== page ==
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Having jumped out of a plane I know about your worst nightmare coming true – your main parachute failing. I also know the relief that Irwin Mitchell trainee, Cheryl must have felt when the reserve kicked in and she stopped falling through the sky.
Perhaps the lesson learnt from this: Preparation is key, for both Plan A and Plan B (and even Plan C).
Training contracts are akin to gold dust and as the market and recruiters demand excellent commercial awareness, you really need to be one step ahead of the rest.
At the crux of things, legal work experience is a must have on your applications. I noted with interest that Reading University is considering a four-year sandwich LLB depending on student feedback. Adding an industrial year to your law degree is a no brainer.
This is great for new and existing undergrads. Having undertaken a four-year sandwich law degree at Brunel University, one of a handful of universities who currently offer this, I know that a year’s experience provides a much better foundation than a two week work placement. The experience you gain is more solid from seeing through a matter from start to finish and you have the time to develop and refine skills.
Many law grads won’t have had this opportunity at university, although without doubt will have already gained invaluable legal experience as paralegals, legal assistants and other fantastic roles.
BUT, whilst Reading University highlights the necessity of legal experience, it also strikes at a more subtle requirement; that perhaps legal experience should not be the only space filler on your CVs and application forms. Remember the demand is for commercial awareness. Businesses want lawyers with practical business knowledge and sense as well as the ability to provide the legal framework.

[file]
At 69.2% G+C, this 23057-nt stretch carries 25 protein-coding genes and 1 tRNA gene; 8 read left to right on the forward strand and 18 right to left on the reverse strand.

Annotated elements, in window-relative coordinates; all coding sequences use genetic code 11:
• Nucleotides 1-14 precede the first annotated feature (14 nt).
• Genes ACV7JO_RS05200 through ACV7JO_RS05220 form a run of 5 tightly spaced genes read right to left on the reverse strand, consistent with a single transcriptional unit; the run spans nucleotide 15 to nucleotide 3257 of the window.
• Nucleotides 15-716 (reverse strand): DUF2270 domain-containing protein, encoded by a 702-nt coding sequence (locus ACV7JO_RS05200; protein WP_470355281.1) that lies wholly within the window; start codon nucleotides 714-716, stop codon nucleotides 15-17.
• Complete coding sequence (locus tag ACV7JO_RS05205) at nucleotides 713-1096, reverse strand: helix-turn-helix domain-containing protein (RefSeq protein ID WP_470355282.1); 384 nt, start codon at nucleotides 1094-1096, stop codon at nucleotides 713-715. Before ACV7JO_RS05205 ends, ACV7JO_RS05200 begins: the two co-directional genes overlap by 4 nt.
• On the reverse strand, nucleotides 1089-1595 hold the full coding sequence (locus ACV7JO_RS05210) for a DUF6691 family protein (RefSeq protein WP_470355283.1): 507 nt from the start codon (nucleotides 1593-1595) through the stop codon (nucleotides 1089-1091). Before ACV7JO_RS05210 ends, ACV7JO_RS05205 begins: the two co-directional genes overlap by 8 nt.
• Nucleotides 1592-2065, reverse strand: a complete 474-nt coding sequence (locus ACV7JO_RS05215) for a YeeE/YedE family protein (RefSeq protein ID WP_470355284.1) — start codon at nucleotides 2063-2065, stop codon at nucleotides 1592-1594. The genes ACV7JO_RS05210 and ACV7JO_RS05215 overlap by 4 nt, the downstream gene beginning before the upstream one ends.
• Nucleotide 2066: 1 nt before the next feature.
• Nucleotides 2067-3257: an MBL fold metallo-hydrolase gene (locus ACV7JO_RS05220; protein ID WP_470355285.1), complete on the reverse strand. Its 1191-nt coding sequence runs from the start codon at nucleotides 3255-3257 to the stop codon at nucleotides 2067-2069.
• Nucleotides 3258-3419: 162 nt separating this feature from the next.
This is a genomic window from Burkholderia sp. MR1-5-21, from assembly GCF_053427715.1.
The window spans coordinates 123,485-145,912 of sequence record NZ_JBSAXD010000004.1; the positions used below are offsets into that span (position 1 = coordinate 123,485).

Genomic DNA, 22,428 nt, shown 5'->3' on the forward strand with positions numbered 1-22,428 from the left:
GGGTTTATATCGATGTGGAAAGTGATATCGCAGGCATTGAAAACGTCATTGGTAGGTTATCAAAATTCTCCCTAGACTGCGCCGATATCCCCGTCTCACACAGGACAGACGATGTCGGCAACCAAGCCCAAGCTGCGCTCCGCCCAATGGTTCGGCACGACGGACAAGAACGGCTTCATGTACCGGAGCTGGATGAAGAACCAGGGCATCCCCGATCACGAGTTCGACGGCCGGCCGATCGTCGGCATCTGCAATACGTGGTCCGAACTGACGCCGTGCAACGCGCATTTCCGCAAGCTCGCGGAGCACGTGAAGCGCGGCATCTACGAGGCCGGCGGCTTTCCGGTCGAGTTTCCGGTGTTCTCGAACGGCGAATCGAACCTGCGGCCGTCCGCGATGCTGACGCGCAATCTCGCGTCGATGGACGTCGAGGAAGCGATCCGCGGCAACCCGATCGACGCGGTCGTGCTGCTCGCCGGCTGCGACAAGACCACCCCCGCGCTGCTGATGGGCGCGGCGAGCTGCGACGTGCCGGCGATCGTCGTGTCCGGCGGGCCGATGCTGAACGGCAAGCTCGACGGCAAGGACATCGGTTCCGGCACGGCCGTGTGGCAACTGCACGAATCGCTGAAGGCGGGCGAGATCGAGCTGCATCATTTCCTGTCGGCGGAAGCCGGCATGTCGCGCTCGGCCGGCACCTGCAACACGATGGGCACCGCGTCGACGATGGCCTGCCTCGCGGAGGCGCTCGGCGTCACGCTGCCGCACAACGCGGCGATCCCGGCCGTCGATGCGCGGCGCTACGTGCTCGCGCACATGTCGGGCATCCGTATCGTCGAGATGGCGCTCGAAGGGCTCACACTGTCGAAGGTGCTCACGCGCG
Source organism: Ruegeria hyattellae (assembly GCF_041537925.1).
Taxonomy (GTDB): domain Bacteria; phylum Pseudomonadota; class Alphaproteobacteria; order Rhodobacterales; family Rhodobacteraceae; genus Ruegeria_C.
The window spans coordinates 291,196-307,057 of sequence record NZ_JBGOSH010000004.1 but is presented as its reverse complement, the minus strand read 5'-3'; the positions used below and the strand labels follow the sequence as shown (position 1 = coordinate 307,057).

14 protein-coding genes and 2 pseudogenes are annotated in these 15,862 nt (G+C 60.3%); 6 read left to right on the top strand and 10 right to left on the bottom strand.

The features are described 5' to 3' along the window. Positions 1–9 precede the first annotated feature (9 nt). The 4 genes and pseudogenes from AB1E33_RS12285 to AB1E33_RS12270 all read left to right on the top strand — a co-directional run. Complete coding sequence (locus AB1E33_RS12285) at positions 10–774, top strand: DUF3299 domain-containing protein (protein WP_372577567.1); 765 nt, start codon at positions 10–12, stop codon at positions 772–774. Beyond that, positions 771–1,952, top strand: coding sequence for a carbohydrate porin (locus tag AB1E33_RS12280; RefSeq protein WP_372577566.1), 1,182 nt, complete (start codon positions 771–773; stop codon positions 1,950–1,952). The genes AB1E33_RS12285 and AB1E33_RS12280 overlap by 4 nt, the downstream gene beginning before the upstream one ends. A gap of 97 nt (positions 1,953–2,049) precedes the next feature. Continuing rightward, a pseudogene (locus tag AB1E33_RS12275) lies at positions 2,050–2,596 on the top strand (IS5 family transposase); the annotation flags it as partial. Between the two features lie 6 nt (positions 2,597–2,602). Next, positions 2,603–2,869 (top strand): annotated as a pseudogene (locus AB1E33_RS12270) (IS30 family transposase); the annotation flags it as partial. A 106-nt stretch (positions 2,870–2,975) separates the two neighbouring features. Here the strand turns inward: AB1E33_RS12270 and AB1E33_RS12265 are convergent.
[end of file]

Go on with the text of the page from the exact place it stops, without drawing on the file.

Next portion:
I deliberately sought a placement with the in-house team for a US company to develop my business skills, to think the way a company thinks. A company that ultimately is a valued client to a law firm. I learnt how to think like the client, how to empathise with their problems and embrace their vision.
I decided to take on a project management/team leader role at my current workplace instead of working towards joining the legal department as a paralegal. Why? I hear you say (some of you may even squeal in frustration). Because I have never project managed within an organisation before; it’s not the same as managing a student society, and it will allow me to use my commercial acumen on a scale that I have yet to try.
It is part of my preparation and I would urge candidates to consider widening their experience base too. Soon having extensive legal experience will be as common as England players being injured pre-tournament. What will make you stand out as opposed to being left out like poor Rio?